Water woes dampen Kitchen Creek season

Greg Ross isn’t about to let the Kitchen Creek Golf Club shrivel away to nothing, come Hell or high water—although more of the latter certainly would help matters.
“I’ll find a way to get it done,” vowed Ross, the club’s course superintendent, in reference to coming up with a plan to rejuvenate its water supply that was severely weakened by an especially dry summer this year.
“We’ve had a lot of hard times, but we have to find a way to get it done. At some point, though, we have to get some co-operation from somebody,” he added.
Ross wasn’t specific, but the club has been locked in an extended battle with the Ministry of Natural Resources and neighbouring landowners about gaining access to various bodies of water just outside of its boundaries.
The issue of finding irrigation options was the main topic of discussion at the club’s annual winter meeting here Dec. 2. Ross knows it’s tough to come up with solutions when running a business that’s at the mercy of Mother Nature.
“I don’t know if it was the worst season for lack of rain that I’ve seen, but it was bad,” he lamented. “As the season progressed, we had a difficult time maintaining the quality of the putting surface.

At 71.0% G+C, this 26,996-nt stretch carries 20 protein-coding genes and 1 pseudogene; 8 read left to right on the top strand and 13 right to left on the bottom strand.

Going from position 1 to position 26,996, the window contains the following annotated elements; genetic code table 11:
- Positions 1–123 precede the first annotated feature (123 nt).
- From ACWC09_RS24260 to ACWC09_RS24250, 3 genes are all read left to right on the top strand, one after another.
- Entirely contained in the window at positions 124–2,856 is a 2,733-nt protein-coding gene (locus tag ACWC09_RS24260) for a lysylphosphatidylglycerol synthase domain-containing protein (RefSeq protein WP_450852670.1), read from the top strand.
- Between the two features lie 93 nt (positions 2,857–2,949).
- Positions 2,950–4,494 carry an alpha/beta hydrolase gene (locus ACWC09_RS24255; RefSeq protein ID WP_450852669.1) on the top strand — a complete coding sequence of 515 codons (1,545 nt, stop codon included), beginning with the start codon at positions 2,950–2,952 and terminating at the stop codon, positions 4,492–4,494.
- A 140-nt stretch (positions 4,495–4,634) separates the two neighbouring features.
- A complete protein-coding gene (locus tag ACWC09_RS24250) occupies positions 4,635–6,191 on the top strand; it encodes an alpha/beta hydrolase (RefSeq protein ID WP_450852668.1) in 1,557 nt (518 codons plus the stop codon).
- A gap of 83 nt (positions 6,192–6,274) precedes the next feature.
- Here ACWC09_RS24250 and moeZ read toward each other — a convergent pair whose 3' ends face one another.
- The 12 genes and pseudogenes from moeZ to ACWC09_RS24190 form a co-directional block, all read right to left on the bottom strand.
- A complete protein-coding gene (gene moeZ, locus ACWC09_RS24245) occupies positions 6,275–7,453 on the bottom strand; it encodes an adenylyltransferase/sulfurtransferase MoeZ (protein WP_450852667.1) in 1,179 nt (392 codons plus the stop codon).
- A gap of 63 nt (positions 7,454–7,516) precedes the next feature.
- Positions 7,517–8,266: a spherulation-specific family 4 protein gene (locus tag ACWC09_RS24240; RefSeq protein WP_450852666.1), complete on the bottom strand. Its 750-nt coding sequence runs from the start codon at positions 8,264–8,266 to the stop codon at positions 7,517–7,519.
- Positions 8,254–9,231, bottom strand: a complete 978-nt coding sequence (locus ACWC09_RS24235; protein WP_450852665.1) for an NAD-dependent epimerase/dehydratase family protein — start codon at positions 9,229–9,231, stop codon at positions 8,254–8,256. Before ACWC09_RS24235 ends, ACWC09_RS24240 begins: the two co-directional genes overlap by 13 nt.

“When the grass on the fairways goes dormant, it will come back,” Ross remarked. “But the grass on the greens wears out because it goes through more wear and tear, and dies off.”
The creation of pond areas situated just off of Kitchen Creek and the adjoining floodway is seen as a good possibility to help combat the problem, with the idea being the ponds would be in an area that would catch water through spring run-off.
But while the plan has merit to club members, it comes with a hefty price tag.
“I’m guessing the cost of such a plan would be between $250,000-$300,000,” estimated Ross. “We have to decide if it’s financially feasible.”
Ross didn’t shut the door on the hopes that an agreement eventually can be reached with adjacent property owners to tap into the water supplies on their properties.
For now, he said the club will continue to depend on having water trucked in when necessary. But without the ponds, and with the threat of another sun-drenched summer hanging over their heads, Ross predicted more stormy days ahead.
“Another dry summer would put us in a difficult position,” he warned. “We can survive, but to get better will be impossible.”
Also at the Dec. 2 meeting, it was announced membership would jump by $25 for 2004.
Ross said it still is undecided whether there will be any subsequent increase in greens fees to accompany the hike on memberships.
As well, a new club executive was chosen from the board of directors. Shawn O’Donnell was selected the new president, while Dave Berry was picked as vice-president, and Gus MacDonell was voted in as secretary-treasurer.